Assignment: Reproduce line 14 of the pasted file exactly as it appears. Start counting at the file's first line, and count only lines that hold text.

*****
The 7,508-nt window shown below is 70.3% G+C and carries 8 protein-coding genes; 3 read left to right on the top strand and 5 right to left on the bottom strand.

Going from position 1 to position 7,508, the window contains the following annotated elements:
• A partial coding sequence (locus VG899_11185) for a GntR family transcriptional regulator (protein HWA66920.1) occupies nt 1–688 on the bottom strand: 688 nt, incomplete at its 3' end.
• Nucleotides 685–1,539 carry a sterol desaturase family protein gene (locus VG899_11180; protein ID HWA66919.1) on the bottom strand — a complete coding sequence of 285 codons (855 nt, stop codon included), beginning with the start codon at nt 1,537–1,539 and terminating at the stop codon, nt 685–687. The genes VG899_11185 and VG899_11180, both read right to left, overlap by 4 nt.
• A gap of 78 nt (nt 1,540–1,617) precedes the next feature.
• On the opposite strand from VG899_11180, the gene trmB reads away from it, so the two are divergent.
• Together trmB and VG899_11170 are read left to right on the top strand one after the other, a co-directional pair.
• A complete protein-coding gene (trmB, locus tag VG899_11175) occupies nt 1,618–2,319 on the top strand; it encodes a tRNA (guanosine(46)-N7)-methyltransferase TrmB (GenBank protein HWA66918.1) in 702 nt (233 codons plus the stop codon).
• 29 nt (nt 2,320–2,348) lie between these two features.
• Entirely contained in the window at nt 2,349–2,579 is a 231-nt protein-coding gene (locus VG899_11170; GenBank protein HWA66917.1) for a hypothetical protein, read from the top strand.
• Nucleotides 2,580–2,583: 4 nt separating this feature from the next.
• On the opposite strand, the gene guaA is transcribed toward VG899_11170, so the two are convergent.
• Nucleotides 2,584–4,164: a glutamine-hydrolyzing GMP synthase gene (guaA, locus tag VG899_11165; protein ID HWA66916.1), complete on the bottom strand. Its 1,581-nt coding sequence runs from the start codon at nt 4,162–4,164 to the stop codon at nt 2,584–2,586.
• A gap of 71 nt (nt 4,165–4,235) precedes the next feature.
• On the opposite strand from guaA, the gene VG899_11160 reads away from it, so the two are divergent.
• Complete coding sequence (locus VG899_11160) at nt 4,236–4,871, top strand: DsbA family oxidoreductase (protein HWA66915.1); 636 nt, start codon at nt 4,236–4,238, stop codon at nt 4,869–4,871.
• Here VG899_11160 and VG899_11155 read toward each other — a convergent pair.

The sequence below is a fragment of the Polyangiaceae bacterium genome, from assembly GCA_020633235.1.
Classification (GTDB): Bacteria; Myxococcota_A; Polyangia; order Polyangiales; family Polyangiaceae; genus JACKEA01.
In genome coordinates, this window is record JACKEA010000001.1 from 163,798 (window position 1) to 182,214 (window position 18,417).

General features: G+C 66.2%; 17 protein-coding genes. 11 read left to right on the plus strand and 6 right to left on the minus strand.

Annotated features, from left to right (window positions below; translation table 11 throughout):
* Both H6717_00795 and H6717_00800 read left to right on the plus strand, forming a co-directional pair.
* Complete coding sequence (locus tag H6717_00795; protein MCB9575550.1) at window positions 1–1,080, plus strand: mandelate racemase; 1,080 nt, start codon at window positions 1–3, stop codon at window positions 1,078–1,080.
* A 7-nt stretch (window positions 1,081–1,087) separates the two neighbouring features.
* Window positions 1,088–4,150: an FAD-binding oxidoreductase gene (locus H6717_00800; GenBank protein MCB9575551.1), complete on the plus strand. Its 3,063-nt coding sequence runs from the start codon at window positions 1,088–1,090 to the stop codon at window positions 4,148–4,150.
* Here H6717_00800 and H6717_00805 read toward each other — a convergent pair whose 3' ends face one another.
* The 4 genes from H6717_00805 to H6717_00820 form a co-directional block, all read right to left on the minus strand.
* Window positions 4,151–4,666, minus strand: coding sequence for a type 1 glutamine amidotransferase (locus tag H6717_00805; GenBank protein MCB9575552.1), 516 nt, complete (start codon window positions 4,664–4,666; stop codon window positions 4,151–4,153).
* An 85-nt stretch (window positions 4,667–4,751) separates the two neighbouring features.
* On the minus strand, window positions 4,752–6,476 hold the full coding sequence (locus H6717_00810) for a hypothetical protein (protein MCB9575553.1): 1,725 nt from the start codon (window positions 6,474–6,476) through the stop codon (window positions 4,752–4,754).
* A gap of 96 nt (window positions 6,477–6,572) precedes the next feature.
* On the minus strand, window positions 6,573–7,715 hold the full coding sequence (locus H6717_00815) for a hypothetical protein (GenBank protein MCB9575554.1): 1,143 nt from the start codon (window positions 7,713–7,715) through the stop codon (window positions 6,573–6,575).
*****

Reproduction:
• A gap of 71 nt (nt 4,165–4,235) precedes the next feature.